Recently I’ve been reflecting on the last ten years. It’s arbitrary, and a little absurd, like a drunk noticing the time and abruptly sobering up for an appointment: time to figure out what happened. With the turning of the decade it’s hard to avoid: these disparate years swim together, waiting to be addressed as one, whatever we end up calling it. In any case, we want to generate a series of images to replace vague and unsettled feelings, and to arrive at names. Sometimes the process of understanding artworks feels the same way.
Ten years ago I didn’t yet call myself an artist, which felt presumptuous. I wasn’t part of the art world, and I was ambivalent about calling what I did by the name art. I was making music, and producing videos that screened in short-film festivals. But I had a job working in an arts organization, and that exposed me to an entirely different conversation,one with tremendous appeal. After a few years I realized that I’d rather show my films within the art context, which offered a mode of working that seemed completely open. I came to know some other artists, and we collaborated on magazines and projects. I exhibited videos in group shows. I rented a studio. I was offered a solo show in 2004, and I decided to make sculptures. By the beginning of 2006 I had left my job. I was a professional artist then, at least as far as the government is concerned. In the four years that closed the decade, I’ve been lucky enough to have opportunities to exhibit, and to try out different forms and approaches.
This brief personal sketch is the bare outline of something often expected from artists these days, the ‘artist talk,’ where you’re invited to a school or museum to project slides of your work, discuss its development, explain yourself. It’s a contemporary form, part of the business, you could say. Through words and pictures you enter an idea of art history and context, just as surely as if you were delivering a university slide lecture on nineteenth-century painting. An artist talk supposedly lies outside the artwork, but nonetheless helps make its meaning, much like dates and titles. A production date will forever shadow your work, effecting the way it’s understood: when was this made, how does it relate to other works of the period? The artist’s words function similarly, even if they are colored by the ambiguity of persona and performance.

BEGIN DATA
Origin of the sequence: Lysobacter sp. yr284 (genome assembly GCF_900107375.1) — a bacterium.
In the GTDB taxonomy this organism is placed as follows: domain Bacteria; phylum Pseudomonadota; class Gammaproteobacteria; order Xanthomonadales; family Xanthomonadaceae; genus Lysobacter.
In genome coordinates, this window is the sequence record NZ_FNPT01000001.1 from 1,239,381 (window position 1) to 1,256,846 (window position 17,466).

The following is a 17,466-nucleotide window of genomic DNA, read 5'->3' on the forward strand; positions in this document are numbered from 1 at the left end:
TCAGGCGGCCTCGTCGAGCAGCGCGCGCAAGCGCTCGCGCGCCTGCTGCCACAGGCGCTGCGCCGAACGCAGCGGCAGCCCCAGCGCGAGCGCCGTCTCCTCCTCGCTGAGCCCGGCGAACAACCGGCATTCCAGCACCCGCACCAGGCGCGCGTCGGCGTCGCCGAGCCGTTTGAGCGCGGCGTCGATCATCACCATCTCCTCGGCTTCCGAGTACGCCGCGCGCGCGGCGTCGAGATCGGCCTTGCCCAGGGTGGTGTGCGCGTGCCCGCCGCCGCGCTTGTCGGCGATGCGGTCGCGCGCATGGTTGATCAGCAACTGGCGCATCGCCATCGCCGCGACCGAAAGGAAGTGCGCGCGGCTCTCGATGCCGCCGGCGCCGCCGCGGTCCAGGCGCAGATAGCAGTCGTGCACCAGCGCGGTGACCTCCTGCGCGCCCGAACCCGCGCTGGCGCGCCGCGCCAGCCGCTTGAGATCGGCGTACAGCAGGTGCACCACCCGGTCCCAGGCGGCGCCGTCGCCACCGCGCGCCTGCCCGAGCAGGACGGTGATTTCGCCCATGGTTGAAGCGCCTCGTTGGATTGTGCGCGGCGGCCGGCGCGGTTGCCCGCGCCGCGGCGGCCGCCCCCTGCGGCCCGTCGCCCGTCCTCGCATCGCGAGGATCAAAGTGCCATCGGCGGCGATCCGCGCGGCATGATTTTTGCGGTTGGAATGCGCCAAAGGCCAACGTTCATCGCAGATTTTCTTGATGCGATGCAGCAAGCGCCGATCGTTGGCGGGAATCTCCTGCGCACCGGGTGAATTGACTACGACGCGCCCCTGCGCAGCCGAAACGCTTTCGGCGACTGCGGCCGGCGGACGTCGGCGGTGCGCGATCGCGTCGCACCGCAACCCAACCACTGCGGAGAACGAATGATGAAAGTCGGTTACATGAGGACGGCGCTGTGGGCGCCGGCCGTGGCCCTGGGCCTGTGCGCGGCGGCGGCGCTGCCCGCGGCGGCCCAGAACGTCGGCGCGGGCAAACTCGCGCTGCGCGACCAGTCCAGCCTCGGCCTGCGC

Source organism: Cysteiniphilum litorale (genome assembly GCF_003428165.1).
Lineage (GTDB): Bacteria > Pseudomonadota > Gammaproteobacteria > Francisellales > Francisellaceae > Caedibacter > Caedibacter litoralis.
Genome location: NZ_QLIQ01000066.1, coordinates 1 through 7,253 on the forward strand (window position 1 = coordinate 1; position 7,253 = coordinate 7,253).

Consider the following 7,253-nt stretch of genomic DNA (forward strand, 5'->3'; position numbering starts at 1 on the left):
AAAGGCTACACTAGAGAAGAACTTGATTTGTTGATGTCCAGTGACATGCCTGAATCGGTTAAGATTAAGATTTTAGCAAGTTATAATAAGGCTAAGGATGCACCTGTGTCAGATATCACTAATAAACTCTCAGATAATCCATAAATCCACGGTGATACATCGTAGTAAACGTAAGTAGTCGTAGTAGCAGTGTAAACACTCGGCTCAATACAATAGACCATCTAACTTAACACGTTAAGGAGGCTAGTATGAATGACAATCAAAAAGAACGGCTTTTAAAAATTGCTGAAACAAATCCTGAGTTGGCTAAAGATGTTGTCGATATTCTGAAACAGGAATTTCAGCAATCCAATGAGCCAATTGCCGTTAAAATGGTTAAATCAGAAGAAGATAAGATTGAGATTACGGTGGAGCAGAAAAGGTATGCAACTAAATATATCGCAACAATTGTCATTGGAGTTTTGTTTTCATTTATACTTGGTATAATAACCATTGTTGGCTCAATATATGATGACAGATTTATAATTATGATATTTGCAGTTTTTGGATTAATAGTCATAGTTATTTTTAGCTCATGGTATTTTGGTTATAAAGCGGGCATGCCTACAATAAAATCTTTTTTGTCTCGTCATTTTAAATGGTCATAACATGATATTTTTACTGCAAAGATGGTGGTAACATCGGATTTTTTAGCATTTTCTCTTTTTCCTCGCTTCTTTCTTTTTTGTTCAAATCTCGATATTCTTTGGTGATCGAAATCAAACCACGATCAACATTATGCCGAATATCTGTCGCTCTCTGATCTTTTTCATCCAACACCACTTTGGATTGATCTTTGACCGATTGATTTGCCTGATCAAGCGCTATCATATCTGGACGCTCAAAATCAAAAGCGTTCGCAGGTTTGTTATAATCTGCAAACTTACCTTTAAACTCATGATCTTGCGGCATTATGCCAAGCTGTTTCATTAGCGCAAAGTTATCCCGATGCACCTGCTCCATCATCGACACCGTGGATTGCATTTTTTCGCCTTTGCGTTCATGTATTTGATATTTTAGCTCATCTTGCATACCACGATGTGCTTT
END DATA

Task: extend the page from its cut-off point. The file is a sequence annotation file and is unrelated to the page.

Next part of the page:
The video at Bortolozzi came out of a lecture I gave at a museum in 2007. I had been thinking about these questions, and I decided to videotape my talk and use the video—and the given form itself—as the basis for an artwork that might bring this strange meaning-making back into the space of exhibition, where it would feel awkward and out of place. That part worked, at least: while I’ve changed the piece constantly since 2007, bringing it far from its starting point, it still makes me nervous. When it’s exhibited alongside ‘actual’ artworks, especially pieces that appear onscreen, they feel supplemental, like props or décor. This was an interesting thing for me to confront in the intimacy of Bortolozzi’s rooms.
This is a very particular approach to an exhibition, in which different pieces relate to one another within a complicated gesture, but there are many other ways of thinking about how meaning is made. Exhibiting a body of work, for instance, which starts by simply stating, “here’s what I’ve been doing recently.” Maybe that’s enough. This is true of the series of works at Capitain Petzel, which share formal parameters and ideas, as well as a common title that brings them together under one reference. We know how to look at a series: one image after another, each independent but with an implicit relationship to the whole, as with an alphabet. In this show there is also the familiar movement of abstract imagery interacting with the concrete information of a title: the name completes the picture, even as it leaves a hole. These pieces come out of both gesture and industrial process, printing and painting, sculpture and image, hiding and showing, but they can’t escape the fact that a randomly placed knot will suggest readings. It is not only a gesture and a material object, but a picture and a story. Might it be possible to suggest the story of a historical decade? I wanted to yield to that impulse to be read, to generate a series ofimages that might replace vague and unsettled feelings, to arrive at names.